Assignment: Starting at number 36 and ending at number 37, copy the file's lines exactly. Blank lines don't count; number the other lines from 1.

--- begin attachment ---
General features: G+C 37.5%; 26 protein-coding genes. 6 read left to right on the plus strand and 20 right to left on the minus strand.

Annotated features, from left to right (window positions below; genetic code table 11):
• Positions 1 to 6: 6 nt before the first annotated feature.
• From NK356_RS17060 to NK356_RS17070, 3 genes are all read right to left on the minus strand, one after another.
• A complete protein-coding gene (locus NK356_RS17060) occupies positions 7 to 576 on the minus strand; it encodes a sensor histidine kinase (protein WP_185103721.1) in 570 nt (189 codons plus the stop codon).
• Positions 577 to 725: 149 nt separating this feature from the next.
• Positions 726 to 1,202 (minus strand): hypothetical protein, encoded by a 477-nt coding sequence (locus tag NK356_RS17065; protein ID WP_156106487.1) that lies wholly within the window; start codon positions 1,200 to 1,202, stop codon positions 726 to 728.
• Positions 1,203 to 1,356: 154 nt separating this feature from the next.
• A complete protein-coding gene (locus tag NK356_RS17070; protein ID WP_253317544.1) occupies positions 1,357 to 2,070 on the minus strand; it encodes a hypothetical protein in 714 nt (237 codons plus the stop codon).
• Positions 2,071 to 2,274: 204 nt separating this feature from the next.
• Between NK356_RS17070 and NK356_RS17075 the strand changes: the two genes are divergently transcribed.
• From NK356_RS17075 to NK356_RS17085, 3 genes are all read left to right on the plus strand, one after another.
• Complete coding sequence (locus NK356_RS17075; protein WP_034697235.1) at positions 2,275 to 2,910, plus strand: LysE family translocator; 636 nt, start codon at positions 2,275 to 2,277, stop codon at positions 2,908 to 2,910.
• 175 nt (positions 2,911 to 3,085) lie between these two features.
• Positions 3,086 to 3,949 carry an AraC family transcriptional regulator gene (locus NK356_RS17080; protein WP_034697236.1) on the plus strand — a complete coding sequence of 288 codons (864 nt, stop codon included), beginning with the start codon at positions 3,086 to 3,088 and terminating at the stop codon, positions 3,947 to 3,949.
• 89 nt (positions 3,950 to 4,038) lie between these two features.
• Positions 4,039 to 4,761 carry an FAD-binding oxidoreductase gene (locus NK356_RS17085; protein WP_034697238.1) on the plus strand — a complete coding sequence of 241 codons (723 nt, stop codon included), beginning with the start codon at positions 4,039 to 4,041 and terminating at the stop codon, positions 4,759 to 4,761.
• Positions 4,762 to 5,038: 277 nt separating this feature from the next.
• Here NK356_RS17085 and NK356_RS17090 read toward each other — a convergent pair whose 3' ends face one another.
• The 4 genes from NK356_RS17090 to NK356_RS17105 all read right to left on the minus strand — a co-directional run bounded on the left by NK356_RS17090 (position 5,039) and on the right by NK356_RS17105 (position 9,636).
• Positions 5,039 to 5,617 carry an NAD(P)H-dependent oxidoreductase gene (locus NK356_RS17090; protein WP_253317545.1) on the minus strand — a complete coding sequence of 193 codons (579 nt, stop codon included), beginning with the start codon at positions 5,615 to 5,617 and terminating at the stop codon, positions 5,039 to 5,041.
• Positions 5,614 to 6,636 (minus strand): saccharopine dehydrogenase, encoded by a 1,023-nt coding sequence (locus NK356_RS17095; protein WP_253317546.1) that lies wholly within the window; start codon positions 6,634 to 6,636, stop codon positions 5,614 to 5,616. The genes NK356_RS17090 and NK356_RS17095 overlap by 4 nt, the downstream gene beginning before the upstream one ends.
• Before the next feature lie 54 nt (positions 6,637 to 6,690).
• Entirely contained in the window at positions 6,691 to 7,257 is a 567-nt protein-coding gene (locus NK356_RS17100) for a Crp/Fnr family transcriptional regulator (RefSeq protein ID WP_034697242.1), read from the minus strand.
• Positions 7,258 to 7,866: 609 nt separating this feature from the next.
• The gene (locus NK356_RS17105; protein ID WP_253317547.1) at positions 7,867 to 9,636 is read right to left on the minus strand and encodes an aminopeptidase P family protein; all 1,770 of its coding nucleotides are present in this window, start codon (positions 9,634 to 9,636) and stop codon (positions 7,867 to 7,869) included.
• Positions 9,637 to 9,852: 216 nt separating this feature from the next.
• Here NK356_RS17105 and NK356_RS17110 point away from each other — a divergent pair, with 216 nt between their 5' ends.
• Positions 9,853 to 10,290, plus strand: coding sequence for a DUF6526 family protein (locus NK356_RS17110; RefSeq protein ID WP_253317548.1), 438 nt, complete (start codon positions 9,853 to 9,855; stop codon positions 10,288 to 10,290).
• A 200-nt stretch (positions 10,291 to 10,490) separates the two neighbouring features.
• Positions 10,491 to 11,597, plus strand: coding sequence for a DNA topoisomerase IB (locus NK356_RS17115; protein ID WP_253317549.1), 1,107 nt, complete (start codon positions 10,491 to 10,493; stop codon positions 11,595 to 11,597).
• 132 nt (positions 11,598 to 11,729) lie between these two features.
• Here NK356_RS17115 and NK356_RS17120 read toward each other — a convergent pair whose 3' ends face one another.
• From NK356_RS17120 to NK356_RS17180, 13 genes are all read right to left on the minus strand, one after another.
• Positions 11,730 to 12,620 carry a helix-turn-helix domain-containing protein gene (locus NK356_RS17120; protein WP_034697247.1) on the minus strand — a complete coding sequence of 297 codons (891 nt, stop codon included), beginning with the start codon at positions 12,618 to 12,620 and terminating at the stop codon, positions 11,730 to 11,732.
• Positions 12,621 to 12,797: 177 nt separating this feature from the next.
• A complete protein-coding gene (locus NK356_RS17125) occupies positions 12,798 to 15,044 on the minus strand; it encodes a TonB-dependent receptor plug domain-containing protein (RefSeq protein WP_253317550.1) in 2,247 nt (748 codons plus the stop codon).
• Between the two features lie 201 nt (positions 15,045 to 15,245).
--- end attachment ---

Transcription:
• Positions 12,621 to 12,797: 177 nt separating this feature from the next.
• A complete protein-coding gene (locus NK356_RS17125) occupies positions 12,798 to 15,044 on the minus strand; it encodes a TonB-dependent receptor plug domain-containing protein (RefSeq protein WP_253317550.1) in 2,247 nt (748 codons plus the stop codon).